Unpublished Disposition, 924 F.2d 1063 (9th Cir. 1991)

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US Court of Appeals for the Ninth Circuit - 924 F.2d 1063 (9th Cir. 1991)

NVE CONSTRUCTORS, INC., Plaintiff,v.HARTFORD ACCIDENT & INDEMNITY COMPANY, Defendant/Third-PartyPlaintiff/Appellee,v.Ben E. VANDENBOSSCHE, aka Ben Vandenbossch, aka Benjamin E.Vandenbossch; Pamela Vandenbossche, aka PamelaVandenbossch, Third-party-Defendants/Appellants.

Nos. 88-15760, 89-16115.

United States Court of Appeals, Ninth Circuit.

Argued and Submitted Jan. 16, 1991.Decided Feb. 5, 1991.

Before CHOY, SCHROEDER and PREGERSON, Circuit Judges.


Pamela and Ben VandenBossche appeal from the district court's entry of summary judgment against them in favor of Hartford Accident and Indemnity Company. The VandenBossches owned a corporation, Double E Structures, Inc., which had subcontracted with NVE to perform certain construction work. Under that subcontract, NVE directed Double E to provide performance and payment bonds, and the VandenBossches had entered into an indemnity agreement with Hartford that they would indemnify Hartford for any payments that it made under the contemplated bonds.

Hartford issued bonds. Double E went bankrupt and was eventually terminated from the job, and Hartford has been found liable to NVE, the original plaintiffs in this action, on those bonds. The VandenBossches' appeal is from the district court's disposition of Hartford's third-party complaint against them on the indemnification agreement.

The VandenBossches' principal defense is that Hartford never issued any valid bonds because under the Indemnification Agreement issuance of the bonds had to be requested by someone Hartford believed to be an agent of Double E. The bonds were apparently issued on the basis of a copy of a letter from NVE to Double E, and it is not clear that that document came to Hartford's agent from Double E, as contemplated in the contract, or from NVE, the beneficiary. The VandenBossches contend that that issue is one of material fact that precludes disposition of the case on summary judgment.

Hartford correctly urges, however, that whether Double E or NVE requested the issuance of the bonds is immaterial because Double E subsequently ratified the request and issuance by Hartford. See Anderson v. Liberty Lobby, Inc., 477 U.S. 242 (1986) (factual dispute precludes summary judgment only if it would affect the outcome of the case). It is not disputed that the VandenBossches and Double E knew the bonds had issued, for copies were sent to the Double E offices which the VandenBossches operated. It is also undisputed that neither Double E nor the VandenBossches ever questioned the validity of the issuance. There is also no question that Double E was required to provide such bonds as part of its subcontract obligations. Thus, even if an actual agent of Double E did not request issuance of the bonds, Double E as principal on those bonds clearly ratified the request because Double E proceeded to undertake its contract obligation without questioning the adequacy of the bonds issued. See Rakestraw v. Rodrigues, 8 Cal. 3d 67 (1972) (principal impliedly ratified the acts of purported agent by doing nothing to renounce them).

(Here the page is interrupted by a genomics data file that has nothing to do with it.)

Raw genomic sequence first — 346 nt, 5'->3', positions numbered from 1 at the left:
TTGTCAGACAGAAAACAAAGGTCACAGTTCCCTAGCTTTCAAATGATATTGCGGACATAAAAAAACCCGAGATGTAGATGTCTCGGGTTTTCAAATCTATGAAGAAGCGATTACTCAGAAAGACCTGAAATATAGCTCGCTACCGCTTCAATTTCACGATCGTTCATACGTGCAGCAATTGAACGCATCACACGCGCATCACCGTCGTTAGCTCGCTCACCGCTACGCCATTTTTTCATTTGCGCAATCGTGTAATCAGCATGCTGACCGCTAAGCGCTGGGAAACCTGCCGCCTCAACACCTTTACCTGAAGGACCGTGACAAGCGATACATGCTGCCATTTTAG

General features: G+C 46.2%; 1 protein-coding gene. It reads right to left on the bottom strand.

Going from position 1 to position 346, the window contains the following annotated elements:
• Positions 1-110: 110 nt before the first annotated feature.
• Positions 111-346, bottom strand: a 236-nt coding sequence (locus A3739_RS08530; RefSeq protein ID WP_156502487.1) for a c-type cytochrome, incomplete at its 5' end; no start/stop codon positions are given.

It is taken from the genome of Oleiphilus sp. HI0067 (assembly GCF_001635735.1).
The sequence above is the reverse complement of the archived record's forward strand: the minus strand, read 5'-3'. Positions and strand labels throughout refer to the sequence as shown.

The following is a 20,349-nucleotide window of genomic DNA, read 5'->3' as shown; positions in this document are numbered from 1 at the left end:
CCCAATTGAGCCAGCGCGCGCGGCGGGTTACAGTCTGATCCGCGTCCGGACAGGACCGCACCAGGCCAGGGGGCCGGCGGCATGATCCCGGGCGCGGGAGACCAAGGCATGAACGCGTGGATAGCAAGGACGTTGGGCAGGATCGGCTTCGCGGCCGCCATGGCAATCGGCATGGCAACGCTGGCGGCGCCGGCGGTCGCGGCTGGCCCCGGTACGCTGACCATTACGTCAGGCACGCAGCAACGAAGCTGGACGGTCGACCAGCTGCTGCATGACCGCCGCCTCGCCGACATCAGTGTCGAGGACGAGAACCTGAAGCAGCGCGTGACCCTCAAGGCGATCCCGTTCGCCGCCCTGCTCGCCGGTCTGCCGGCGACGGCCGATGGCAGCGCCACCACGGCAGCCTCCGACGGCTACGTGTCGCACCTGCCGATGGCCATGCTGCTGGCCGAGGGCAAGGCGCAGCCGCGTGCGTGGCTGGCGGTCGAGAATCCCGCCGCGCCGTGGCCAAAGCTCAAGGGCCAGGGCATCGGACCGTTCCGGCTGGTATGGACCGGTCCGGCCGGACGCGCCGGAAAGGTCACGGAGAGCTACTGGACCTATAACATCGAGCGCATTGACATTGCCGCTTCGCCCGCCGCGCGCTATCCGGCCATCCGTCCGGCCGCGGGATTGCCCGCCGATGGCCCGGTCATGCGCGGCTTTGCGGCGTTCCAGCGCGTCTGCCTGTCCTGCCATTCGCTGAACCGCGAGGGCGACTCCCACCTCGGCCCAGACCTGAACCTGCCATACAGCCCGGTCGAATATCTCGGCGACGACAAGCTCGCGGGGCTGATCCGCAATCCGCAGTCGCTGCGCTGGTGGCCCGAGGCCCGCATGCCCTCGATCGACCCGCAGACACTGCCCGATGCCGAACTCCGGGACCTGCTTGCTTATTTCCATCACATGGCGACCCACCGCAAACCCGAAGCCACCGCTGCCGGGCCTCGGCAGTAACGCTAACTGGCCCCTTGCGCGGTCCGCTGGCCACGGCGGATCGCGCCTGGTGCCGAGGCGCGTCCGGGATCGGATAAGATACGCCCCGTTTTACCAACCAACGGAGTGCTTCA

Nor is there any merit to the VandenBossches' suggestion that the district court lacked jurisdiction to consider the third-party complaint because Double E was an indispensable party. Double E was provided an opportunity to join in the litigation, but did not do so. Its absence created no prejudice for either Hartford or the VandenBossches who owned and operated Double E and had no adverse interests to it. The court also properly determined that Double E's interests were adequately represented by the VandenBossches. The district court did not err in determining under Rule 19(b) that the action should proceed among the parties before it. See Continental Insurance Co. of New York v. Cotten, 427 F.2d 48, 51 (9th Cir. 1970) (failure to join a party not fatal where it is "unlikely that ... absentee would be adversely affected in a practical sense").

There is also no merit to the VandenBossches' claim that the district court erred in holding them liable to Hartford for an amount in excess of the face value of the bonds. The indemnity agreement between the VandenBossches and Hartford expressly provides that the VandenBossches will indemnify Hartford "against any and all liability, losses and expenses of whatever kind or nature (including but not limited to interest, court costs and counsel fees)" that Hartford might incur as a result of issuing the bonds and settling any claims regarding the bonds. Hartford's claims against the VandenBossches thus included the amounts it paid to NVE to settle NVE's claim on the bonds and all of the costs it incurred in litigating and settling that claim. The district court properly determined that the VandenBossches were liable to Hartford for the entire amount it expended as a result of NVE's claims.



This disposition is not appropriate for publication and may not be cited to or by the courts of this circuit except as provided by 9th Cir.R. 36-3